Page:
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Guns Fall Silent in Chechnya's Capital

Russia: Cease-fire takes hold as security chief Lebed continues his peace efforts--to mixed reaction.

August 24, 1996|VANORA BENNETT | TIMES STAFF WRITER

MOSCOW — Russian and Chechen enemies stopped fighting at midday Friday in the breakaway region's capital, obeying a cease-fire worked out between Russia's shuttling security chief, Alexander I. Lebed, and the chief of staff of Chechen separatist forces, Aslan Maskhadov.

But it remained murky as to whether the Kremlin is ready to take the chance of peace in the intractable conflict in Chechnya that Lebed, against all odds, is offering.

In turbulent recent days, Lebed and the Chechens have agreed to a truce only to see it threatened by a conflicting order from the Russian command to launch an all-out assault on Grozny, the capital. With only hours to go, Lebed got the generals to drop their assault plan and accept the cease-fire.

But for most of Friday, the only reward Russian President Boris N. Yeltsin had to offer Lebed for his dramatic, unexpectedly successful diplomatic blitz was a snub--the second time in as many days Yeltsin had publicly slighted his protege.

Late in the evening, however, the Kremlin issued a statement saying Yeltsin had telephoned Lebed. The president "listened to Lebed's report and in general approved of his first steps on the way toward a peaceful resolution of the Chechen conflict," the Kremlin said. It said Yeltsin authorized Lebed to hold talks with Chechen rebel leaders and to sign a political accord that would keep Chechnya within the Russian Federation.

But this terse statement, the Associated Press noted, was issued just before midnight--when it could not attract questions or much attention to the politically ambitious Lebed.

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For their part, Russia's leading politicians are waiting to see if Lebed succeeds or fails to get the Chechens, who have fought for full independence, to accept the semiautonomous status Moscow now envisages for them. Until then, they are hedging their bets.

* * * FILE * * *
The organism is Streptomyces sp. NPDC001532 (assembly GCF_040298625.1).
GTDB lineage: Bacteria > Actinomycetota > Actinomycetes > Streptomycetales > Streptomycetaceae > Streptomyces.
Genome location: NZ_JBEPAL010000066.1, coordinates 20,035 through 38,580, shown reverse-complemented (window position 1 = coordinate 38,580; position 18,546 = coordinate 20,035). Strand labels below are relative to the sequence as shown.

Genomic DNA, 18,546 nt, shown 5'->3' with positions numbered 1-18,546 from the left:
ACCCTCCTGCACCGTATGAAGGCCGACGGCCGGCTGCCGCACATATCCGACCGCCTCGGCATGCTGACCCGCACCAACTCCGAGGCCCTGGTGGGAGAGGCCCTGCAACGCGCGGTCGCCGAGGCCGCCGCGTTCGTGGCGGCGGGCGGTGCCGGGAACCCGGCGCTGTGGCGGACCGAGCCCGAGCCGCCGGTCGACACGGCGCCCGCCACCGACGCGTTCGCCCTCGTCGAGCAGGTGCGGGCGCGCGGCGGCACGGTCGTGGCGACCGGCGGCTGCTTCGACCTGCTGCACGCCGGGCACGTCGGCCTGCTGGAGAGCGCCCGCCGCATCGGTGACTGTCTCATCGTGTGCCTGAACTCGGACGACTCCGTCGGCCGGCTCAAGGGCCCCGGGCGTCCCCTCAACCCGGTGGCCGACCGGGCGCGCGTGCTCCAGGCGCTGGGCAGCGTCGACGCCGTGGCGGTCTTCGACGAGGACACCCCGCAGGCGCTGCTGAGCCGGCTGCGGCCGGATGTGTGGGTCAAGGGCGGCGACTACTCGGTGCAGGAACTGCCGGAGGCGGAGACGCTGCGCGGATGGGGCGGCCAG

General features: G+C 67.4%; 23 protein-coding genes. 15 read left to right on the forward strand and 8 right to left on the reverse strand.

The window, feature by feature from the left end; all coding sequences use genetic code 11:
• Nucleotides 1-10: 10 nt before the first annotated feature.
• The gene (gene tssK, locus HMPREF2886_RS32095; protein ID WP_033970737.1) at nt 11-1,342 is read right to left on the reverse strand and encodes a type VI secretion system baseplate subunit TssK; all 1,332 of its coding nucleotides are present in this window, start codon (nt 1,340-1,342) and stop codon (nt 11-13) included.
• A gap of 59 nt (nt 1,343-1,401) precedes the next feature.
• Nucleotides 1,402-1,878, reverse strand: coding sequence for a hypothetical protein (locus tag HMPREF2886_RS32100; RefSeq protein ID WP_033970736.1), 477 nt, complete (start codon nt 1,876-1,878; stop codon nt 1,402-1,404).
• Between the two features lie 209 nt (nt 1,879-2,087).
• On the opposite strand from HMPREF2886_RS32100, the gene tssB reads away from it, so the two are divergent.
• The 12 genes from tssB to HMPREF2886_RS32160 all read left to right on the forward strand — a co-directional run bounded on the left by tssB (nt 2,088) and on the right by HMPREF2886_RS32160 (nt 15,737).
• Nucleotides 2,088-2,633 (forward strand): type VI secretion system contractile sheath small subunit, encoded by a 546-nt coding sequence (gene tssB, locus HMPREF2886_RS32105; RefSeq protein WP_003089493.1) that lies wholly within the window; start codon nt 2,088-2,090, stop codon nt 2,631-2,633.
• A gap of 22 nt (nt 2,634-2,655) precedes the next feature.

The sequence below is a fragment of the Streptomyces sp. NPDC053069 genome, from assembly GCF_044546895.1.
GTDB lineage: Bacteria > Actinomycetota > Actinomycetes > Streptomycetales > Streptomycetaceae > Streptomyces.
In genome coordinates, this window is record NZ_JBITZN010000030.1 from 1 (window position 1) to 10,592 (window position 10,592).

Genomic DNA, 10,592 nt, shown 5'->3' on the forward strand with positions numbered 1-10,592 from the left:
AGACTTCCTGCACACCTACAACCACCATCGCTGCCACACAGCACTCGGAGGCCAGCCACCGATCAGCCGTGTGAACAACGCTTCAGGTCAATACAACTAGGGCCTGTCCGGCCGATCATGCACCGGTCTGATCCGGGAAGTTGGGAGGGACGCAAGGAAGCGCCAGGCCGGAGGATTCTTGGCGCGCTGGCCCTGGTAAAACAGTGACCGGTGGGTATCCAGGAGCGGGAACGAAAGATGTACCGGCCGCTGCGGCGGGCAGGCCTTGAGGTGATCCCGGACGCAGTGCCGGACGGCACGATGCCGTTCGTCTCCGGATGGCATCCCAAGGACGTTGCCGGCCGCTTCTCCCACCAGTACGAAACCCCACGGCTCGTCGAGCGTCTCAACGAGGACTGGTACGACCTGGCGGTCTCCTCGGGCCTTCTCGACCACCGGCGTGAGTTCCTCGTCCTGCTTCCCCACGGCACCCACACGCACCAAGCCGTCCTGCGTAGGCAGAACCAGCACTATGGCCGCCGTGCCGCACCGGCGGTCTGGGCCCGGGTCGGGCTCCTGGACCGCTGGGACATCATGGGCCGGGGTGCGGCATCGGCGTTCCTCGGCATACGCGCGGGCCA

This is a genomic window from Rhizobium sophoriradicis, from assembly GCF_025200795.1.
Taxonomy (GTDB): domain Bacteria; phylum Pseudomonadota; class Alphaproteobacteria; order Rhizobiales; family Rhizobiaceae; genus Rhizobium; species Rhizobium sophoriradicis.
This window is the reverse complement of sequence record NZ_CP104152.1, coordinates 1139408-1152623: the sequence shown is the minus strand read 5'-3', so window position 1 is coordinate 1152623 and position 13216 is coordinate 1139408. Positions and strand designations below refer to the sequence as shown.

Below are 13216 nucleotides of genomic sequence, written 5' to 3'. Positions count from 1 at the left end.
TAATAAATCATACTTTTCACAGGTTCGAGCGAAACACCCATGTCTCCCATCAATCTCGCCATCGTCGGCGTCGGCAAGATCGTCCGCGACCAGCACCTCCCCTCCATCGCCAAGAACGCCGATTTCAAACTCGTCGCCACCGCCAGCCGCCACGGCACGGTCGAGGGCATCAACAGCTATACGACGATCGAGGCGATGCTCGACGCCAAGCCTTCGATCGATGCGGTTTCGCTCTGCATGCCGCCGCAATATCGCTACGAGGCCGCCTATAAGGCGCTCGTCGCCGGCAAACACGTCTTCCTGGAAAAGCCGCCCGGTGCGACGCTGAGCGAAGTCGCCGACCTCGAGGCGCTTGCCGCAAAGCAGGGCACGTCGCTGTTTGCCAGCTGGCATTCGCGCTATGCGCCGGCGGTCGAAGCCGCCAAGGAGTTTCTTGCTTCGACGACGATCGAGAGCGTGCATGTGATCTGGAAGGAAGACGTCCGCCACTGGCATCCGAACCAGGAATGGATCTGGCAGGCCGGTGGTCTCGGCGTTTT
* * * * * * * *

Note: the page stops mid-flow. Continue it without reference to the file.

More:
After meeting with Maskhadov in southern Chechnya, Lebed had flown back to Moscow expecting a briefing with Yeltsin. But Yeltsin did not see him; aides said no meeting was scheduled. And during the day, news reports were largely dismissive of Lebed--with independent NTV television, for example, saying that the retired general would be required to make a written report of his whirlwind peace process before gaining access to Yeltsin.

The first presidential slap had come Thursday. The president, whose failing health has been the subject of growing concern, made his first television appearance Thursday in weeks--only to say he was "not quite satisfied" with Lebed's work on Chechnya.

The reception of Lebed's achievements reveal a battle for influence in Moscow almost as deadly, politically speaking, as the fighting over the last 20 months in Chechnya. Many commentators believe that the demands of court politics are behind Yeltsin's frosty treatment of Lebed, who has moved further and faster toward solving the Chechen conflict than any other Russian negotiator.

The 65-year-old Yeltsin's usual political tactic is to carefully position potential rivals around him in the Kremlin--all warring for his favor and the chance of succeeding him--only to slap them down when they rise too far. Lebed had favors heaped on him after the election, becoming national security advisor, head of the Russian security council and presidential envoy to Chechnya. Success in Chechnya means he has overstepped the mark, won too much attention and upset the delicate Kremlin balance of power.

According to Izvestia newspaper, "Lebed is convinced that someone [in the Kremlin] is presenting his efforts to bring peace to Chechnya in a completely misleading way."

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Meantime, the peace plan began to move ahead. The Russian commander in Chechnya, Lt. Gen. Vyacheslav Tikhomirov, and Maskhadov agreed during talks Friday in the republic that federal troops and Chechen separatist forces should both be withdrawn from Grozny by Thursday. Joint patrols will be mustered at 3 p.m. today, Isa Umarov, the separatists' information analyst, told Ekho Moskvy radio. He said the patrols will include 270 Russians and 270 Chechens, who will all swear to defend law and order in Grozny.

The aim, Maskhadov said, is "to prevent looting, provocations and sabotage in order that soldiers of Russian forces may return home alive and that Chechen civilians do not die."

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